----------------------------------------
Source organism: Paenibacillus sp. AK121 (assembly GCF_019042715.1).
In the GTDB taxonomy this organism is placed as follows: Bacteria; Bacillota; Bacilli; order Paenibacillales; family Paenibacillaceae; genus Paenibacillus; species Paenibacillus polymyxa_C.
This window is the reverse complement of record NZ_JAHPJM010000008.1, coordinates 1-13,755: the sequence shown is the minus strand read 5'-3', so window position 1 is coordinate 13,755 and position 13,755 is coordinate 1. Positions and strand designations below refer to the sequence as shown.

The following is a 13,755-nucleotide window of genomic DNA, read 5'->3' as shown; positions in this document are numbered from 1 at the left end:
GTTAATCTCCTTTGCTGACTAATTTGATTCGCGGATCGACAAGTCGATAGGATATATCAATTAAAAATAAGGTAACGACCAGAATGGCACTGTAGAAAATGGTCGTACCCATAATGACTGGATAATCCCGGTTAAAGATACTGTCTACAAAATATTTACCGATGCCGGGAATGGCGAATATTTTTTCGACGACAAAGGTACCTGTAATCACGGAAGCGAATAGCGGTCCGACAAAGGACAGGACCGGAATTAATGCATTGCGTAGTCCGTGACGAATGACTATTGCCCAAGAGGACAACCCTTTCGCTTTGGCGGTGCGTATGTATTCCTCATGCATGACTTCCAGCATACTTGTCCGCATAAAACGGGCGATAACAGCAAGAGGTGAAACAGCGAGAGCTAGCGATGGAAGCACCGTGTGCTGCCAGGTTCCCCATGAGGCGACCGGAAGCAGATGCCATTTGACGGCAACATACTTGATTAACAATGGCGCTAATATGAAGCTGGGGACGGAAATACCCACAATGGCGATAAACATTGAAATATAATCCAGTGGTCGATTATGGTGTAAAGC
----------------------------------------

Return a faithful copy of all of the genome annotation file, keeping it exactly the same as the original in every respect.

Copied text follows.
Source organism: Paenibacillus sp. AK121 (assembly GCF_019042715.1).
In the GTDB taxonomy this organism is placed as follows: Bacteria; Bacillota; Bacilli; order Paenibacillales; family Paenibacillaceae; genus Paenibacillus; species Paenibacillus polymyxa_C.
This window is the reverse complement of record NZ_JAHPJM010000008.1, coordinates 1-13,755: the sequence shown is the minus strand read 5'-3', so window position 1 is coordinate 13,755 and position 13,755 is coordinate 1. Positions and strand designations below refer to the sequence as shown.

The following is a 13,755-nucleotide window of genomic DNA, read 5'->3' as shown; positions in this document are numbered from 1 at the left end:
GTTAATCTCCTTTGCTGACTAATTTGATTCGCGGATCGACAAGTCGATAGGATATATCAATTAAAAATAAGGTAACGACCAGAATGGCACTGTAGAAAATGGTCGTACCCATAATGACTGGATAATCCCGGTTAAAGATACTGTCTACAAAATATTTACCGATGCCGGGAATGGCGAATATTTTTTCGACGACAAAGGTACCTGTAATCACGGAAGCGAATAGCGGTCCGACAAAGGACAGGACCGGAATTAATGCATTGCGTAGTCCGTGACGAATGACTATTGCCCAAGAGGACAACCCTTTCGCTTTGGCGGTGCGTATGTATTCCTCATGCATGACTTCCAGCATACTTGTCCGCATAAAACGGGCGATAACAGCAAGAGGTGAAACAGCGAGAGCTAGCGATGGAAGCACCGTGTGCTGCCAGGTTCCCCATGAGGCGACCGGAAGCAGATGCCATTTGACGGCAACATACTTGATTAACAATGGCGCTAATATGAAGCTGGGGACGGAAATACCCACAATGGCGATAAACATTGAAATATAATCCAGTGGTCGATTATGGTGTAAAGC